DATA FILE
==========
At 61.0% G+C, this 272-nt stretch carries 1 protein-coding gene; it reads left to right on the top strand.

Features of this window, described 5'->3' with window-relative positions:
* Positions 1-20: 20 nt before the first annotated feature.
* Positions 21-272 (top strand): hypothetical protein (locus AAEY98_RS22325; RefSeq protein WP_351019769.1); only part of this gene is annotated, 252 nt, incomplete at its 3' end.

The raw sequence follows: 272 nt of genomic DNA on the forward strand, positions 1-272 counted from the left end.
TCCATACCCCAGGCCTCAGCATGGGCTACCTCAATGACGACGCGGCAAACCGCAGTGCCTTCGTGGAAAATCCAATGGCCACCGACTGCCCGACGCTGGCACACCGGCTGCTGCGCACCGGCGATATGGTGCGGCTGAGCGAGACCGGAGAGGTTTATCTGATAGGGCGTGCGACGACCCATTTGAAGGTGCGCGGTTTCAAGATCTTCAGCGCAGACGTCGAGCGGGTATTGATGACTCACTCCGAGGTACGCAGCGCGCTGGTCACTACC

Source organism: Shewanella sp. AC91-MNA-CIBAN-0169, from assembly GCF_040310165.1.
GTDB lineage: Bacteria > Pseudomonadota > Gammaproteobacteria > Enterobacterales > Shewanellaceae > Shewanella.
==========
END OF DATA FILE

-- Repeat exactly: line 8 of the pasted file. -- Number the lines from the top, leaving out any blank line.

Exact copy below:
GTDB lineage: Bacteria > Pseudomonadota > Gammaproteobacteria > Enterobacterales > Shewanellaceae > Shewanella.